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Life Sci. 1997;60(25):PL383-7.

Polysaccharopeptide from Coriolus versicolor has potential for use against human immunodeficiency virus type 1 infection.

Author information

  • 1Department of Biochemistry, The Chinese University of Hong Kong, Shatin, New Territories. racollins@cuhk.edu.hk

Abstract

Polysaccharopeptide (PSP) isolated from the edible mushroom Coriolus versicolor was tested for its potential as an anti-human immunodeficiency virus type 1 (HIV-1) compound in a series of in vitro assays. It demonstrated inhibition of the interaction between HIV-1 gp 120 and immobilized CD4 receptor (IC50 = 150 microg/ml), potent inhibition of recombinant HIV-1 reverse transcriptase (IC50 = 6.25 microg/ml), and inhibited a glycohydrolase enzyme associated with viral glycosylation. These properties, coupled with its high solubility in water, heat-stability and low cytotoxicity, make it a useful compound for further studies on its possible use as an anti-viral agent in vivo.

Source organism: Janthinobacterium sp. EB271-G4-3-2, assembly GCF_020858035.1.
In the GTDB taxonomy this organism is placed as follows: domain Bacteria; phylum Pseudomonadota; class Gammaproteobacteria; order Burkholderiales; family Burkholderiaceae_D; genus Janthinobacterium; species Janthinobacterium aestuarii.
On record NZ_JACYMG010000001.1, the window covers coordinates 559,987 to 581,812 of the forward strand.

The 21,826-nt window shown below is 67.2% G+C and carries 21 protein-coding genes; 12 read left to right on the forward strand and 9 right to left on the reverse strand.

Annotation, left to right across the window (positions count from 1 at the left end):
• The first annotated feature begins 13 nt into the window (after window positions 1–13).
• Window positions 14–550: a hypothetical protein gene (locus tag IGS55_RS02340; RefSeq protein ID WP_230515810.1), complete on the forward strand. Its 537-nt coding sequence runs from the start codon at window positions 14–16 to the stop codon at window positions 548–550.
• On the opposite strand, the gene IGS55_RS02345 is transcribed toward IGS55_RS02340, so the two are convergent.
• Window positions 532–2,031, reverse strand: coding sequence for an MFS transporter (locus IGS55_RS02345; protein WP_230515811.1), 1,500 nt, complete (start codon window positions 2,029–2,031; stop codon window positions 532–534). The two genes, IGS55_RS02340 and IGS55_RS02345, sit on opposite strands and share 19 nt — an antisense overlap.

PMID:
9194694
[PubMed - indexed for MEDLINE]
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